They said the sales numbers were inflated in part under pressure to preserve FCA's streak of U.S. monthly year-over-year sales increases, which now stands at 75 months. One source cited dealer complaints about the practice that reached CEO Sergio Marchionne before Bigland sought to end it. But he added that overstating of sales has crept back into play this year as competitive pressures on FCA's field staff have increased.
Meanwhile, the other company insider said the employee turnover rate among sales staff in the company's nine business centers around the country is four times higher than in the rest of the company because of pressure applied from above to meet aggressive sales targets.
FCA has declined to comment.
The revelations come as investigators from the Securities and Exchange Commission and the Department of Justice look into FCA's sales practices. One of the company sources said investigators visited all nine regional business centers beginning July 11 and spoke with current and former employees. Investigators also visited FCA field employees and past employees at their homes, the source said.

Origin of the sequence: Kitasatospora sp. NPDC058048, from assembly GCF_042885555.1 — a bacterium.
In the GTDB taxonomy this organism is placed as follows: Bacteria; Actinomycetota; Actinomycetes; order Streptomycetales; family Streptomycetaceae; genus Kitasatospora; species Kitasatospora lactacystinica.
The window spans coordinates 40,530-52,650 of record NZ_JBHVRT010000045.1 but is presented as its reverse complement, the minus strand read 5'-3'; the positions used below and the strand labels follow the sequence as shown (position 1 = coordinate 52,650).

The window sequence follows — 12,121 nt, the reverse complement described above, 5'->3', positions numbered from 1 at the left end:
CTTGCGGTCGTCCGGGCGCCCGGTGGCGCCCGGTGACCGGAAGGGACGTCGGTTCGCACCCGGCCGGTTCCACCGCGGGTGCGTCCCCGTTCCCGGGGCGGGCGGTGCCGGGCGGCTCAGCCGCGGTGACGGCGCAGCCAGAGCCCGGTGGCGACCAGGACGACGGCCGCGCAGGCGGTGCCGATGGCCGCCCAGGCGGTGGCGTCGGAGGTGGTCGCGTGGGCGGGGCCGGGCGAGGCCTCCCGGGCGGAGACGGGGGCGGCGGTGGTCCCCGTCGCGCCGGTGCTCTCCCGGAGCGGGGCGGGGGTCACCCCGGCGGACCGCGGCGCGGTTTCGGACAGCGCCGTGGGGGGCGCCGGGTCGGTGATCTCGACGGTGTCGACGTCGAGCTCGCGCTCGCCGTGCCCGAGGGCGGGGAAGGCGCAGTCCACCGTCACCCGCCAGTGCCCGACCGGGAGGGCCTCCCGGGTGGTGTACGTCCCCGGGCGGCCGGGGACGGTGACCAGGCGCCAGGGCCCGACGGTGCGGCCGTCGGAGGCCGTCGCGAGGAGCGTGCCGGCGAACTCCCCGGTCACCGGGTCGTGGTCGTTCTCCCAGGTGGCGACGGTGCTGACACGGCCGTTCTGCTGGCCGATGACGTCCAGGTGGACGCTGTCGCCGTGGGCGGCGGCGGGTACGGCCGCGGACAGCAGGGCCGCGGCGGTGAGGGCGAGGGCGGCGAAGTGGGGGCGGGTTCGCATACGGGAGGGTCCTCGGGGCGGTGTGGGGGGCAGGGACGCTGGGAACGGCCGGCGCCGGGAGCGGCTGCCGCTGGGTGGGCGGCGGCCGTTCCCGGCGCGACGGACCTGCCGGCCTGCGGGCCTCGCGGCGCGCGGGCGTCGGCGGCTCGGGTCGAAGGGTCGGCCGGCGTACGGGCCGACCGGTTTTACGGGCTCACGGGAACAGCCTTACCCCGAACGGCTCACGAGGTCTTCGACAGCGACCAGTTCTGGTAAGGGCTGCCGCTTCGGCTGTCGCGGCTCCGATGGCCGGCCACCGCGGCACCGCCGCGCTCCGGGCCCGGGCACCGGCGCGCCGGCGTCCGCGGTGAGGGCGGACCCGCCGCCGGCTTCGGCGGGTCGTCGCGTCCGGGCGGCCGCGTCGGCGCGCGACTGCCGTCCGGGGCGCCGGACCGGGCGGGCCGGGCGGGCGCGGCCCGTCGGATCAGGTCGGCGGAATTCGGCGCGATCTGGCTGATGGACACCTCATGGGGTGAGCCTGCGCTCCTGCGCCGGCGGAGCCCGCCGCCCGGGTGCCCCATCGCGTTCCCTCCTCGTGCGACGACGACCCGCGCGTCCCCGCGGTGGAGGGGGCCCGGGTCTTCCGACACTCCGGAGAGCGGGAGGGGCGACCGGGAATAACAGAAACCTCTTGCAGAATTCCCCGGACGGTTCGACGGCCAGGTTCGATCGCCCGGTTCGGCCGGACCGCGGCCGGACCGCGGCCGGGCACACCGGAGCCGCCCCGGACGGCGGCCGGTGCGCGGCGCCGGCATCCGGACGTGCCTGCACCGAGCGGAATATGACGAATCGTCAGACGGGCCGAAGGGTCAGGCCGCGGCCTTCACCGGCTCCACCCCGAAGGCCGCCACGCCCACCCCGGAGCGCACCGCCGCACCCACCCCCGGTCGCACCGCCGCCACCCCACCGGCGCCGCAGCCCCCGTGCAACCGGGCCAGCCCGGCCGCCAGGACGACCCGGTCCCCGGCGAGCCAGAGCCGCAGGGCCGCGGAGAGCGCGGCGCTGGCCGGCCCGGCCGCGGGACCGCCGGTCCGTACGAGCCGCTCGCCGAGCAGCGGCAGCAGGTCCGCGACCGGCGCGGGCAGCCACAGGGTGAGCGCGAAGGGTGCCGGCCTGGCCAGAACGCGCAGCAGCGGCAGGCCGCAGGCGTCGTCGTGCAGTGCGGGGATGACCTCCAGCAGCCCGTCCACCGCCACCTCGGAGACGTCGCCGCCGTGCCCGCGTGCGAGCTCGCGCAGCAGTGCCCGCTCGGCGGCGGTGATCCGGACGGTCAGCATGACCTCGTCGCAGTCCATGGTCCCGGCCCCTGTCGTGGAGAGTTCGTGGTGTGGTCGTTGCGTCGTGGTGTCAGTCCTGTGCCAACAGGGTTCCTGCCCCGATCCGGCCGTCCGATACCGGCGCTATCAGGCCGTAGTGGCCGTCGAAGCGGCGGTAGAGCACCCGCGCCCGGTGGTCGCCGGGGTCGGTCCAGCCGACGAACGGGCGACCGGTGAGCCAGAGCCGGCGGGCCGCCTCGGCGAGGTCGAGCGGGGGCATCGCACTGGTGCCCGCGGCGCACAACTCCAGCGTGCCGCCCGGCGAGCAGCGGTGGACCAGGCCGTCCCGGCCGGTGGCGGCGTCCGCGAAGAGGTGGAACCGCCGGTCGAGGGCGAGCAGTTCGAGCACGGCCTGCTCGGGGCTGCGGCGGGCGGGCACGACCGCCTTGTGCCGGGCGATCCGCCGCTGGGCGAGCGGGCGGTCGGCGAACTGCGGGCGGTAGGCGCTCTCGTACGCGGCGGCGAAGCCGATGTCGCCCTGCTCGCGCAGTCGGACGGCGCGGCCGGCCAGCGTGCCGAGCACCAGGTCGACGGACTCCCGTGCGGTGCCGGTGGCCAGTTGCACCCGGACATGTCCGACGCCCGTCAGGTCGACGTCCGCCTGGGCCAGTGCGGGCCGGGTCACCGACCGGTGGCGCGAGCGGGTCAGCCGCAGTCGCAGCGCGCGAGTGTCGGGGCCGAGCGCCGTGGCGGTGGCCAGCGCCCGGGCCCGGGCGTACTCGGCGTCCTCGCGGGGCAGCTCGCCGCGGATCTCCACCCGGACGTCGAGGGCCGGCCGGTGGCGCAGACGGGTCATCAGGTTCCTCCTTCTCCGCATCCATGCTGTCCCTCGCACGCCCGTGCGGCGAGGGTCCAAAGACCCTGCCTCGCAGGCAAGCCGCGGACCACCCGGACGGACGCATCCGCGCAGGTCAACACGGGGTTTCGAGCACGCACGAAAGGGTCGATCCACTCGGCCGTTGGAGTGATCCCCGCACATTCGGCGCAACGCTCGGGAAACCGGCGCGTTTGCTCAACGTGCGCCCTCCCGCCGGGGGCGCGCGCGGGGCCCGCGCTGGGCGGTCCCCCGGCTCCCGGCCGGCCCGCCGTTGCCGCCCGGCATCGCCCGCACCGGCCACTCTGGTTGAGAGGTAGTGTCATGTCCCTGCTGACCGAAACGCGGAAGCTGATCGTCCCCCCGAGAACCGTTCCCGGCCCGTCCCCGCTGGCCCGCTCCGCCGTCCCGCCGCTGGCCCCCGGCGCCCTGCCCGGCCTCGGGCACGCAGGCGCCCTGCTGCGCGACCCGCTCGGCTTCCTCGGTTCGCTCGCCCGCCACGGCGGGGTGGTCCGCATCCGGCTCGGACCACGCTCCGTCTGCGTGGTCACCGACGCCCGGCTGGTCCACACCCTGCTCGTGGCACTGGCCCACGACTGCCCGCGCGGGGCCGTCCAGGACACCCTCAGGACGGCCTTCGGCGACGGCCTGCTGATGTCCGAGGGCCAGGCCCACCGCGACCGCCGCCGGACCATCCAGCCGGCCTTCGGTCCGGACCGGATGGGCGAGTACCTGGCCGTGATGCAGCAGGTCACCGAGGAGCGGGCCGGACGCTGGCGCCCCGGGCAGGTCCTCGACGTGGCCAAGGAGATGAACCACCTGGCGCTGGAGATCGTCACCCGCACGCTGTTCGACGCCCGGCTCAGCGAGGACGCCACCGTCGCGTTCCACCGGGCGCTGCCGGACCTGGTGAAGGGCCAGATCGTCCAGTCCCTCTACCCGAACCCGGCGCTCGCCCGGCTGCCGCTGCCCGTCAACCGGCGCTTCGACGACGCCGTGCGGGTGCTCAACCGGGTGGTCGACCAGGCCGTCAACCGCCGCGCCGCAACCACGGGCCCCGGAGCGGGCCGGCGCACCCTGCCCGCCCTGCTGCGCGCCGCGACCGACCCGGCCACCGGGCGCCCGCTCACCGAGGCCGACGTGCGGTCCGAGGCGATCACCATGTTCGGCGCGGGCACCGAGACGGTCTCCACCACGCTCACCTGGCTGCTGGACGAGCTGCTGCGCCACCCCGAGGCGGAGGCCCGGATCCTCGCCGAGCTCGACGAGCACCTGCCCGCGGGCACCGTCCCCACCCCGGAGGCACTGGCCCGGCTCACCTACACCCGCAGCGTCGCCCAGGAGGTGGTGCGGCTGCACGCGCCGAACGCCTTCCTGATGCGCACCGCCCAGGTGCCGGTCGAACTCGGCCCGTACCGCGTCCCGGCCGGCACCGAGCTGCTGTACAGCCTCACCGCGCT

In January, FCA was accused by dealerships owned by Napleton Automotive Group, a Chicago-area dealership group, of civil racketeering in a lawsuit that alleged the automaker paid dealers to improperly inflate sales. FCA called the allegations "baseless" and sought dismissal of the suit. The lawsuit appeared to spur the federal investigation.
Bloomberg reported Monday, July 18, that the federal probe into FCA is in an early stage. The agencies would not comment on the scope or subject of their investigation.
FCA said it was "cooperating with an SEC investigation into the reporting of vehicle unit sales to end customers in the U.S." The company said that "inquiries into similar issues were recently made by the U.S. Department of Justice."
Both agencies and FCA declined to comment on whether warrants had been issued as part of the investigation.